WASHINGTON—The Trump administration told the Supreme Court that the government is not obligated to pay $12 billion to insurance companies that knowingly took a business risk and lost money by participating in the Affordable Care Act’s “risk corridors” program.
Republican lawmakers and other critics characterize taxpayer funding to cover the shortfall as a “bailout” and a “slush fund” for the insurance industry. That’s because the program gave the insurers participating in the risk corridors program a special deal that limited their financial exposure for the first three years beginning in 2014.
The program was created in hopes of stabilizing health insurance premiums and subsidizing insurers willing to sell a risky new product—in this case, comprehensive, guaranteed issue, individual and small-group insurance covering preexisting conditions.
The understanding was that if premiums collected on Obamacare’s health care marketplaces from 2014 through 2016 exceeded an insurer’s medical expenses, the company would kick back some of its profit to the government.
Conversely, if premiums failed to cover expenses, the insurer would get payments from the government. In the end, the money paid into the pool quickly ran out and the insurers cried foul and sued. The company’s claims were rejected by a three-judge panel of the U.S. Court of Appeals for the Federal Circuit.
Oral arguments came Dec. 10 in three separate cases, Maine Community Health Options v. U.S., Moda Health Plan Inc. v. U.S., and Land of Lincoln Mutual Health v. U.S., that were consolidated and heard together.
Acting for the insurers, lawyer Paul Clement denounced the government, accusing it of deceit.
“This case involves a massive government bait-and-switch, and the fundamental question of whether the government has to keep its word after its money-mandating promises have induced reliance,” he said.
Edwin Kneedler, deputy U.S. solicitor general, responded, telling the justices that what the other side described as a statutory promise to cover losses is meaningless without action by Congress.
“The Appropriations Clause of the Constitution is central to this case,” he said, a reference to the sentence: “No money shall be drawn from the Treasury, but in consequence of appropriations made by law.”
Making the government pay the insurers “would impose unprecedented liability on the United States of billions of dollars,” Kneedler said.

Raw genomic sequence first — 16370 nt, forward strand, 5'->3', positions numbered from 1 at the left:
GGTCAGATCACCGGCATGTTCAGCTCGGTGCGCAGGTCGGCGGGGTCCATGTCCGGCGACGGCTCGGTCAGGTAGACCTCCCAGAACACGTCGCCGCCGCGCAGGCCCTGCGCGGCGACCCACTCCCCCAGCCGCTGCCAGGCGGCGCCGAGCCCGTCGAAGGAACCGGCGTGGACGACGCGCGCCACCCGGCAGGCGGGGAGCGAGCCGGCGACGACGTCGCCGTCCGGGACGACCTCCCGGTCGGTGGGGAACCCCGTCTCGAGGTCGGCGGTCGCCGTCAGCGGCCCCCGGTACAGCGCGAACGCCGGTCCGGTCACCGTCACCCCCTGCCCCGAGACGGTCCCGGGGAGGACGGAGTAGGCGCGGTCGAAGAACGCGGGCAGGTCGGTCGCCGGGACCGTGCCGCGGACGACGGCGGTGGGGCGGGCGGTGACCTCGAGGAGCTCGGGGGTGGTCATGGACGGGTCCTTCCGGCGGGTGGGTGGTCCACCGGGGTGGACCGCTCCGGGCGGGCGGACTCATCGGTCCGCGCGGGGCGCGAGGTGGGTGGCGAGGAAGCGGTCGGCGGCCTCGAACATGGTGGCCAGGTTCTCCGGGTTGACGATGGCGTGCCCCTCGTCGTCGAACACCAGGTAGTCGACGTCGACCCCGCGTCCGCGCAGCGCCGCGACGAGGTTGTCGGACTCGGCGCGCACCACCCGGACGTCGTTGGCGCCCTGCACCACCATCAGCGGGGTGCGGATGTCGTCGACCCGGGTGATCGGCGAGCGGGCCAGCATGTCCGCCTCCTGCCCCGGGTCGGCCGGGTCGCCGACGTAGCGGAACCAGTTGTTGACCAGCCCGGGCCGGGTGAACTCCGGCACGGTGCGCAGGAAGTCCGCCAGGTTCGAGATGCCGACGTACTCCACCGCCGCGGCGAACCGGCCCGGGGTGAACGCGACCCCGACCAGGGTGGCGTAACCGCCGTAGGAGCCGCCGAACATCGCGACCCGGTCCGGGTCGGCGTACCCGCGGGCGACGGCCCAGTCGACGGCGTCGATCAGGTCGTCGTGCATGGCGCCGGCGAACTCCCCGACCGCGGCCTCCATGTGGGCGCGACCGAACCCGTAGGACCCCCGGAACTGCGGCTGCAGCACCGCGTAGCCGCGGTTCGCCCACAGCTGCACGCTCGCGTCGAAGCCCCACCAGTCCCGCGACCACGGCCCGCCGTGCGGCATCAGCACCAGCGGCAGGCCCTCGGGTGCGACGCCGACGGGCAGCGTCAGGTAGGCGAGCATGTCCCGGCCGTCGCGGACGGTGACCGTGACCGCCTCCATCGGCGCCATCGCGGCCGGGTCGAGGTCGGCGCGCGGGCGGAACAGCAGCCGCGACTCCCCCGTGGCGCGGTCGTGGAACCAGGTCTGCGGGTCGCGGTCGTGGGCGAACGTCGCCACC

In fact, critics point out that appropriations risk is a well-recognized factor that has to be taken into account when investing. Just because lawmakers voted to appropriate funding for a program last year doesn’t obligate them to do the same this year.
Clement conceded that Congress has often made promises to pay “subject to appropriations,” but said that specific phrasing was absent in the law authorizing the program.
Kneedler said the phrase didn’t mean much. “It’s not entirely clear what the ‘subject to appropriations’ language does,” he said.
Justice Brett Kavanaugh asked Kneedler if “every congressional promise to pay” was “subject to an implicit ‘subject to appropriations’ caveat”?
“I believe by and large that that is correct, yes,” Kneedler said.
Chief Justice John Roberts said Clement’s argument on behalf of the insurers amounted to: “They were basically seduced into this program.”
“They have good lawyers,” Roberts said. “I would have thought at some point they would have sat down and said, ‘Well, why don’t we insist upon an appropriations provision before we put ourselves on the hook for $12 billion?’”
Justice Samuel Alito suggested that if the justices were to rule against the government, it would be based on the court’s “special solicitude for insurance companies.”
“Has there ever been a case where this court has, in effect, required Congress to appropriate,” for any stated purpose, “billions of dollars for private businesses?”
“I totally get the point that Congress has the power of the purse, but Congress is not disabled from making an enforceable promise to open the purse in the future on specified terms,” Clement told Alito.
Justice Stephen Breyer seemed to think the case was clear-cut.
“I say to you: ‘My hat’s on the flagpole. If you bring it down, I’ll pay you $10,’” Breyer told Kneedler. “You bring it down. I owe you $10. Now, how does this differ?”
Kneedler said, “A contract is very different from a statute.” An agreement between two parties spelling out mutual obligations is not the same as a governmental commitment to provide subsidies, he said.
This article by Matthew Vadum appeared Dec. 10, 2019, in The Epoch Times.